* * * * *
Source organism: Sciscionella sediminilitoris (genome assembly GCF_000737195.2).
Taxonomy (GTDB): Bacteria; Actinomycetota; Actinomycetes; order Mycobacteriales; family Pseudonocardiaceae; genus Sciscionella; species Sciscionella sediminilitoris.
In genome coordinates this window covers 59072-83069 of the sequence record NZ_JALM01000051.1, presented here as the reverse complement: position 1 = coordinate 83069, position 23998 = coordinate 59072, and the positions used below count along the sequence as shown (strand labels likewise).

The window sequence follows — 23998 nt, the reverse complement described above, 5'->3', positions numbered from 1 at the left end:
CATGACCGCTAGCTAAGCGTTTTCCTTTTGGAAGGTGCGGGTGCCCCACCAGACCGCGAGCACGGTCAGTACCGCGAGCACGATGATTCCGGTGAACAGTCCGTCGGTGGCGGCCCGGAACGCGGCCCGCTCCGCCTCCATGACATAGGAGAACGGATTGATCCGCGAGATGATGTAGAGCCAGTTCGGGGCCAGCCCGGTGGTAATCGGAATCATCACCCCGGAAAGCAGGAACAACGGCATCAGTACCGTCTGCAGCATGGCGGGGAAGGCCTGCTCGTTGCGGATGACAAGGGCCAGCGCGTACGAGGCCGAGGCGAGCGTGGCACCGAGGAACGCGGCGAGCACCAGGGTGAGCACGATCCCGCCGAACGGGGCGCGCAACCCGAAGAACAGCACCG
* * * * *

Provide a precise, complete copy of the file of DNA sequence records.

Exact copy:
Source organism: Sciscionella sediminilitoris (genome assembly GCF_000737195.2).
Taxonomy (GTDB): Bacteria; Actinomycetota; Actinomycetes; order Mycobacteriales; family Pseudonocardiaceae; genus Sciscionella; species Sciscionella sediminilitoris.
In genome coordinates this window covers 59072-83069 of the sequence record NZ_JALM01000051.1, presented here as the reverse complement: position 1 = coordinate 83069, position 23998 = coordinate 59072, and the positions used below count along the sequence as shown (strand labels likewise).

The window sequence follows — 23998 nt, the reverse complement described above, 5'->3', positions numbered from 1 at the left end:
CATGACCGCTAGCTAAGCGTTTTCCTTTTGGAAGGTGCGGGTGCCCCACCAGACCGCGAGCACGGTCAGTACCGCGAGCACGATGATTCCGGTGAACAGTCCGTCGGTGGCGGCCCGGAACGCGGCCCGCTCCGCCTCCATGACATAGGAGAACGGATTGATCCGCGAGATGATGTAGAGCCAGTTCGGGGCCAGCCCGGTGGTAATCGGAATCATCACCCCGGAAAGCAGGAACAACGGCATCAGTACCGTCTGCAGCATGGCGGGGAAGGCCTGCTCGTTGCGGATGACAAGGGCCAGCGCGTACGAGGCCGAGGCGAGCGTGGCACCGAGGAACGCGGCGAGCACCAGGGTGAGCACGATCCCGCCGAACGGGGCGCGCAACCCGAAGAACAGCACCG